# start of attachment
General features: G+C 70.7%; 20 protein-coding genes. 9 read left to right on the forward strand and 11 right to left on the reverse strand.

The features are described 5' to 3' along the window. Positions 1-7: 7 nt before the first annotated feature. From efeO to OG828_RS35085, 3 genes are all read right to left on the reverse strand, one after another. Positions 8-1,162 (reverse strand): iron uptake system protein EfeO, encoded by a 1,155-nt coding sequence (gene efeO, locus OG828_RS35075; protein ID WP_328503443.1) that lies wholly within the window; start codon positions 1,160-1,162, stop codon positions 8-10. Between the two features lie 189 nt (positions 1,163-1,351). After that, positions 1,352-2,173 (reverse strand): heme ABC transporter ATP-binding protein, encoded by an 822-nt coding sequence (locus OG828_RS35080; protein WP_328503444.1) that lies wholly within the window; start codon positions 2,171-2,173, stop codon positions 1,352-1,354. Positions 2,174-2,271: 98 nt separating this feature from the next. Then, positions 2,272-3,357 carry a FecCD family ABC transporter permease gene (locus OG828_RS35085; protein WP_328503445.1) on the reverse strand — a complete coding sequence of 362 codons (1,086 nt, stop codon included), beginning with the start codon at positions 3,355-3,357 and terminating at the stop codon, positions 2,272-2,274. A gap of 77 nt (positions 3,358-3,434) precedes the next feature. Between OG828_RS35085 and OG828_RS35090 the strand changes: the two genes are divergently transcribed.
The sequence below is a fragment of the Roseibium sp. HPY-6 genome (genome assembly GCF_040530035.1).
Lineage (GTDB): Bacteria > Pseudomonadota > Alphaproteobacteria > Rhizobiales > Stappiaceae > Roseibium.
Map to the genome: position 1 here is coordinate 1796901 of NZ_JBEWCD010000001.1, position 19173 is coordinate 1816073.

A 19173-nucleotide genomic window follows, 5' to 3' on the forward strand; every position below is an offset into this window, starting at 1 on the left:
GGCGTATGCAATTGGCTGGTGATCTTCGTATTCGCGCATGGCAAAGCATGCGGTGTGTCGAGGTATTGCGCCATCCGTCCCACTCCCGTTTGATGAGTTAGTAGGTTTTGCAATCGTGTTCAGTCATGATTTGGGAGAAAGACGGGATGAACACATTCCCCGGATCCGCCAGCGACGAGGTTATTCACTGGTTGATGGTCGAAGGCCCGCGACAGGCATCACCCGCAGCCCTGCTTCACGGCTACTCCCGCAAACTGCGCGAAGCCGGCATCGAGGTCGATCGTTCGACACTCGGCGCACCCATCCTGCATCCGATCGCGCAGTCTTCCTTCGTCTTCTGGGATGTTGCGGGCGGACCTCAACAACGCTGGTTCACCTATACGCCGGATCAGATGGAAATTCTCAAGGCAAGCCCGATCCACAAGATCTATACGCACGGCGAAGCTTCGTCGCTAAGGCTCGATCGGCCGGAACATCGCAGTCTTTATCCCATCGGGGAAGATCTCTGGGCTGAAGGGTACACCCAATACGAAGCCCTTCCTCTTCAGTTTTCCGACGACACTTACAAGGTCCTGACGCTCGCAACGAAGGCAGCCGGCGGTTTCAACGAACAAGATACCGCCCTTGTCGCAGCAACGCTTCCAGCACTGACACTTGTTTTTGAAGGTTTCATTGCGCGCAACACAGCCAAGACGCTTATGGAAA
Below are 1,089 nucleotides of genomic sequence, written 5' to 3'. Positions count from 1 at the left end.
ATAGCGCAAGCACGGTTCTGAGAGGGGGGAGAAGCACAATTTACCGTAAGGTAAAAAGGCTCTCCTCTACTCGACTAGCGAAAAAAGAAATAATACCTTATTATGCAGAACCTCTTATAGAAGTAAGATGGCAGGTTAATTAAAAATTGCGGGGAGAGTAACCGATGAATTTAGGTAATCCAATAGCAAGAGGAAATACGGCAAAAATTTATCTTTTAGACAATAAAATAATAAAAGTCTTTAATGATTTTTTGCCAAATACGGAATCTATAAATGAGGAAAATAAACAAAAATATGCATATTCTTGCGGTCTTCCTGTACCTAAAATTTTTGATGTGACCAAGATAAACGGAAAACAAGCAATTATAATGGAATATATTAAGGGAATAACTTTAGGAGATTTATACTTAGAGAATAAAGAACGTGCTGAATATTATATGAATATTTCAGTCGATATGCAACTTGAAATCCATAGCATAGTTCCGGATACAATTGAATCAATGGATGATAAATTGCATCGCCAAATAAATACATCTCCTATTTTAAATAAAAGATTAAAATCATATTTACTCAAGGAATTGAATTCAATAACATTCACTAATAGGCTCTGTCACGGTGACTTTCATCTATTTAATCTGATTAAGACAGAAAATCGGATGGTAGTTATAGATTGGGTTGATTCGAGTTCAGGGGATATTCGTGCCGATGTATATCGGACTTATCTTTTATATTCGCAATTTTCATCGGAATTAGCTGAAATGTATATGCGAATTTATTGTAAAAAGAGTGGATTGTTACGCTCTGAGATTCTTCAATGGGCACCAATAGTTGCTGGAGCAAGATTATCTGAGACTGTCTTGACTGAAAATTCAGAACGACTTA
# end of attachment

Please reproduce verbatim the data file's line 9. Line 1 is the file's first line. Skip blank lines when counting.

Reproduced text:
ATAGCGCAAGCACGGTTCTGAGAGGGGGGAGAAGCACAATTTACCGTAAGGTAAAAAGGCTCTCCTCTACTCGACTAGCGAAAAAAGAAATAATACCTTATTATGCAGAACCTCTTATAGAAGTAAGATGGCAGGTTAATTAAAAATTGCGGGGAGAGTAACCGATGAATTTAGGTAATCCAATAGCAAGAGGAAATACGGCAAAAATTTATCTTTTAGACAATAAAATAATAAAAGTCTTTAATGATTTTTTGCCAAATACGGAATCTATAAATGAGGAAAATAAACAAAAATATGCATATTCTTGCGGTCTTCCTGTACCTAAAATTTTTGATGTGACCAAGATAAACGGAAAACAAGCAATTATAATGGAATATATTAAGGGAATAACTTTAGGAGATTTATACTTAGAGAATAAAGAACGTGCTGAATATTATATGAATATTTCAGTCGATATGCAACTTGAAATCCATAGCATAGTTCCGGATACAATTGAATCAATGGATGATAAATTGCATCGCCAAATAAATACATCTCCTATTTTAAATAAAAGATTAAAATCATATTTACTCAAGGAATTGAATTCAATAACATTCACTAATAGGCTCTGTCACGGTGACTTTCATCTATTTAATCTGATTAAGACAGAAAATCGGATGGTAGTTATAGATTGGGTTGATTCGAGTTCAGGGGATATTCGTGCCGATGTATATCGGACTTATCTTTTATATTCGCAATTTTCATCGGAATTAGCTGAAATGTATATGCGAATTTATTGTAAAAAGAGTGGATTGTTACGCTCTGAGATTCTTCAATGGGCACCAATAGTTGCTGGAGCAAGATTATCTGAGACTGTCTTGACTGAAAATTCAGAACGACTTA